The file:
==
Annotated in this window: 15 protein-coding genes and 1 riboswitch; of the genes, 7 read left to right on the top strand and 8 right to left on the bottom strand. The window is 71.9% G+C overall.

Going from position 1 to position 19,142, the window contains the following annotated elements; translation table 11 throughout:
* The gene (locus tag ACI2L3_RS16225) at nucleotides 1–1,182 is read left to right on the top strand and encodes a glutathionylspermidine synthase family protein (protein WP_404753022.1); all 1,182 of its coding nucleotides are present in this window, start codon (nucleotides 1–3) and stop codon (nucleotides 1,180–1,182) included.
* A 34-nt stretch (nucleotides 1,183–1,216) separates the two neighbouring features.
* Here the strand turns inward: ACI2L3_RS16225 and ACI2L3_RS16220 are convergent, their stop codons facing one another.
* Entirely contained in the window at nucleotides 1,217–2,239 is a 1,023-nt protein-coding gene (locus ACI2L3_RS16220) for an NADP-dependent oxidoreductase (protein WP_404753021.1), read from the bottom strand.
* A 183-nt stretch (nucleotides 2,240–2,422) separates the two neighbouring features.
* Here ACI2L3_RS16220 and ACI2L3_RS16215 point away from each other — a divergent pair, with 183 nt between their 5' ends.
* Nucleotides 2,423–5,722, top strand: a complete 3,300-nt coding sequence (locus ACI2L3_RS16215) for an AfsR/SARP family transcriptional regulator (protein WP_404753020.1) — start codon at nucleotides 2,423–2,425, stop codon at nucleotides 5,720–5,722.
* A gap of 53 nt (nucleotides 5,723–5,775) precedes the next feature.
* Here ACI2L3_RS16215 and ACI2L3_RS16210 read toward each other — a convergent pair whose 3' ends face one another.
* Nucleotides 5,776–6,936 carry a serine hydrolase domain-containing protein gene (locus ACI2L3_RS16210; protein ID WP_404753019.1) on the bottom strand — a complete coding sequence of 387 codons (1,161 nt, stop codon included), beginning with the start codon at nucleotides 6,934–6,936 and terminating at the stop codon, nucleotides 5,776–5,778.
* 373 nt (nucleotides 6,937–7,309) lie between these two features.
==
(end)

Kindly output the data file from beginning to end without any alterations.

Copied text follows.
Annotated in this window: 15 protein-coding genes and 1 riboswitch; of the genes, 7 read left to right on the top strand and 8 right to left on the bottom strand. The window is 71.9% G+C overall.

Going from position 1 to position 19,142, the window contains the following annotated elements; translation table 11 throughout:
* The gene (locus tag ACI2L3_RS16225) at nucleotides 1–1,182 is read left to right on the top strand and encodes a glutathionylspermidine synthase family protein (protein WP_404753022.1); all 1,182 of its coding nucleotides are present in this window, start codon (nucleotides 1–3) and stop codon (nucleotides 1,180–1,182) included.
* A 34-nt stretch (nucleotides 1,183–1,216) separates the two neighbouring features.
* Here the strand turns inward: ACI2L3_RS16225 and ACI2L3_RS16220 are convergent, their stop codons facing one another.
* Entirely contained in the window at nucleotides 1,217–2,239 is a 1,023-nt protein-coding gene (locus ACI2L3_RS16220) for an NADP-dependent oxidoreductase (protein WP_404753021.1), read from the bottom strand.
* A 183-nt stretch (nucleotides 2,240–2,422) separates the two neighbouring features.
* Here ACI2L3_RS16220 and ACI2L3_RS16215 point away from each other — a divergent pair, with 183 nt between their 5' ends.
* Nucleotides 2,423–5,722, top strand: a complete 3,300-nt coding sequence (locus ACI2L3_RS16215) for an AfsR/SARP family transcriptional regulator (protein WP_404753020.1) — start codon at nucleotides 2,423–2,425, stop codon at nucleotides 5,720–5,722.
* A gap of 53 nt (nucleotides 5,723–5,775) precedes the next feature.
* Here ACI2L3_RS16215 and ACI2L3_RS16210 read toward each other — a convergent pair whose 3' ends face one another.
* Nucleotides 5,776–6,936 carry a serine hydrolase domain-containing protein gene (locus ACI2L3_RS16210; protein ID WP_404753019.1) on the bottom strand — a complete coding sequence of 387 codons (1,161 nt, stop codon included), beginning with the start codon at nucleotides 6,934–6,936 and terminating at the stop codon, nucleotides 5,776–5,778.
* 373 nt (nucleotides 6,937–7,309) lie between these two features.